Segal et al (2004:65) reports that chronological evidence for the one of the Sabbatical Year earthquakes "destroying" Hippos Sussita has been confirmed by the objects found in the sealed contexts at the [northwest] church such as the coins and pottery (including oil lamps): see our Report 2001, 2002 and 2003 respectively. The church referred to is the Northwest Church. This is not the same church Wechsler et al (2018) and others refer to as the Cathedral. It is the Cathedral which contains the fallen columns that Yagoda-Biran and Hatzor (2010) analyzed to estimate a lower limit of paleo-PGA during the earthquake.

Mlynarczyk (2008:256-257) reported the following about archaeoseismic evidence for an earthquake in 749 CE.
The so-called North-West Church, excavated by the Polish team in 2000- 2008,19 yielded a number of invaluable archaeological deposits securely sealed by the debris of an earthquake. There can be no doubt that the earthquake in question was that of January 18th, A.D. 749, since (apart from scores of typical Umayyad-period ceramic vessels) the latest coin, sealed on the floor of the northern aisle, was minted in Tiberias between A.D. 737 and 746.20 Most importantly, the contents of destruction deposits prove that the church was liturgically active till that very moment.21 It was built to the north of the agora (Fig. 1), the central public square (termed “Forum” by the excavators), on the site of an Augustan/Tiberian-period sanctuary,22 not earlier than at the turn of the fifth century (based on the material associated with the stylobate foundation in the atrium)23 or even during the first half of the sixth century. The church builders re-used parts of the cella walls (like the northern wall, in extenso incorporated into the northern wall of the basilica) as well as the stylobate of the eastern portico of the temenos.

19 The institutions, represented by the team members, were the Research Centre for Mediterranean Archaeology (Polish Academy of Sciences), the National Museum in Warsaw and the Institute of Archaeology (University of Warsaw). The work was financially supported by Grant No 1H01 B009 29 of the Ministry of Science and Higher Education (2005-2007).

20 Berman 2001, 38, cat. no. 31. The same earthquake largely destroyed Beisan, cf. Bar-Nathan, Mazor 2007, XIV.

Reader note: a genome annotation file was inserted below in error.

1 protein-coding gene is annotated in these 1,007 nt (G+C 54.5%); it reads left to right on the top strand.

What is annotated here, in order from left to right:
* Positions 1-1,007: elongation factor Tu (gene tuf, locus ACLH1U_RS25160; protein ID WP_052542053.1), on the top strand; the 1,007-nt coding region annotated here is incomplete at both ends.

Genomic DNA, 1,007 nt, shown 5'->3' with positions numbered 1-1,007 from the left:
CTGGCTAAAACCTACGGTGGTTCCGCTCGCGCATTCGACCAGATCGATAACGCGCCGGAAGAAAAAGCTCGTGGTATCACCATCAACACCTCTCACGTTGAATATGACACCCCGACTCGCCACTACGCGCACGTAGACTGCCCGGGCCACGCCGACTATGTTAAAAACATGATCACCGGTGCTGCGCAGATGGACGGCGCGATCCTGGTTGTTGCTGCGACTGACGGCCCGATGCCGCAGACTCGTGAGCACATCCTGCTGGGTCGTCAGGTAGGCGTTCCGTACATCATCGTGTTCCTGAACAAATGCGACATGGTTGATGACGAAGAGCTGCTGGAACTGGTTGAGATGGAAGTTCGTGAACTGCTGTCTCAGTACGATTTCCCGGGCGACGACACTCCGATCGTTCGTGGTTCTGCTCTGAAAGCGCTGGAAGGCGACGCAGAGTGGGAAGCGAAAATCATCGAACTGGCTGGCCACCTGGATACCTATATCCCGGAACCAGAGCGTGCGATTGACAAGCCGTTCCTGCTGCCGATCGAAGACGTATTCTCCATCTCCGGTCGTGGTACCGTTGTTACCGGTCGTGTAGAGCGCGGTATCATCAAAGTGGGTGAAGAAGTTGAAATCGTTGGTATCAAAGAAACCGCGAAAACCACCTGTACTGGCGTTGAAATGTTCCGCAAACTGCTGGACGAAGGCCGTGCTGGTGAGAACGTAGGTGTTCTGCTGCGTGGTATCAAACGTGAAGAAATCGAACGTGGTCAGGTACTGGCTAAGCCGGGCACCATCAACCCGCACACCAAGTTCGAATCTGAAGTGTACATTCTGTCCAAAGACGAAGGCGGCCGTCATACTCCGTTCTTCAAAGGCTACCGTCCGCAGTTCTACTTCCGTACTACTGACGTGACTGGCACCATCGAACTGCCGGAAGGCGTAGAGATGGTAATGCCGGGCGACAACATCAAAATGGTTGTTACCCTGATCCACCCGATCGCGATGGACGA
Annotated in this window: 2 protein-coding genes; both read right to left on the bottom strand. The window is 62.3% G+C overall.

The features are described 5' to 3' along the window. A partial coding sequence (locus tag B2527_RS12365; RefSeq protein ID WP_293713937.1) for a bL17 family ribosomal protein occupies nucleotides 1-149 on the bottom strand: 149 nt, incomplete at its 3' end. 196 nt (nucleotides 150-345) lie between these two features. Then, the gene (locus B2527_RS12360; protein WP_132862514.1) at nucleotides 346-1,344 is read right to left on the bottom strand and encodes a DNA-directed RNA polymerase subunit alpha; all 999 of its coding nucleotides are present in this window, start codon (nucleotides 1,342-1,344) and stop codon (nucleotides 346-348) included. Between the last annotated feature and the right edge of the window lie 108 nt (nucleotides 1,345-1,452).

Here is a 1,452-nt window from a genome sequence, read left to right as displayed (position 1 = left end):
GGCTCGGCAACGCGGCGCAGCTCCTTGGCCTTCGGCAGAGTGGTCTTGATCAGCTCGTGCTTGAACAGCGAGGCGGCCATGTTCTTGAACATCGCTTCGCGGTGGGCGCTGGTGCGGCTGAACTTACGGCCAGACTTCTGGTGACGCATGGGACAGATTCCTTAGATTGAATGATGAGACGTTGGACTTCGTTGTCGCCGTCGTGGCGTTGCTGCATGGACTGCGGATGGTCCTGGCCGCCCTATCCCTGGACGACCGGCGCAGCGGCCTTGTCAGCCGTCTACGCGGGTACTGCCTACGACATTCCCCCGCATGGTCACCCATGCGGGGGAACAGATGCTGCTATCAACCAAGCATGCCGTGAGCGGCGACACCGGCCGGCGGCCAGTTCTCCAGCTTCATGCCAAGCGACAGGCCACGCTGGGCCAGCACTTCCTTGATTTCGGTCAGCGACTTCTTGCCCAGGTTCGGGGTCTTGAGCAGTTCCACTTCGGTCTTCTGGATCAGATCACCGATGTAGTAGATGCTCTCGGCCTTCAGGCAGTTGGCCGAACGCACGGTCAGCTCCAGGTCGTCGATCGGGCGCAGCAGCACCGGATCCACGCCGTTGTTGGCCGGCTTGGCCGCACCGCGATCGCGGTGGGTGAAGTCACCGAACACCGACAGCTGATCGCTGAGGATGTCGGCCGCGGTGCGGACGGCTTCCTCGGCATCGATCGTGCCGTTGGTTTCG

21 Mlynarczyk, Burdajewicz 2003, 31-32; cf. Mlynarczyk 2008a, passim.

22 Mlynarczyk, Burdajewicz 2004, 67-68, fig. 25; Mlynarczyk, Burdajewicz 2005a, 53; Mlynarczyk, Burdajewicz. 2005b, 16.

23 Ibidem, 46.

Seismic Effects
Undated Archaeoseismic Evidence


  • Plan of Hippos-Sussita from biblewalks.com
Tilted Walls and Structures
Karcz and Kafri (1978) identified tilted walls at the site as shown in Figure 9 and Figure 10 of their article. They noted that at the time their article was written, a reliable date for the tilting was not available.

363 CE earthquake

Seismic Effects include:

mid 8th century CE earthquake


  • Plan of Hippos-Sussita from biblewalks.com
  • Plan of the Forum. Hellenistic compound, and Northwest Church from Segal and Eisenberg (2007)
Tilted and Displaced Wall in the Area East of the Hellenistic Compound
Segal et al (2019:18) uncovered a wall displaced towards the west in the area east of the Hellenistic Compound (HLC5) which they attributed to one of the mid 8th century CE earthquakes.
The Cathedral
Kowalewska and Eisenberg (2021) noted the following:
The atrium and the southern aisle floors were covered with collapsed building debris, composed mainly of basalt ashlars. Only the lowest ashlar courses of the building’s walls were extant, and in some places even the lowest course was tilted and pushed out of place. The eastern area of the opus sectile floor of the southern aisle was well preserved (F809; Fig. 10).
Fallen Columns in the Cathedral
Fallen Columns from Cathedral at Hippos Sussita Fig. 2.3

Photo of the cathedral with the fallen columns, looking west.

Wechsler et al (2018)

Nine columns of the northern row of the cathedral are oriented N220°E ± 10° and two remaining columns of the southern row are oriented N295°E ± 10° (Wechsler et al, 2018).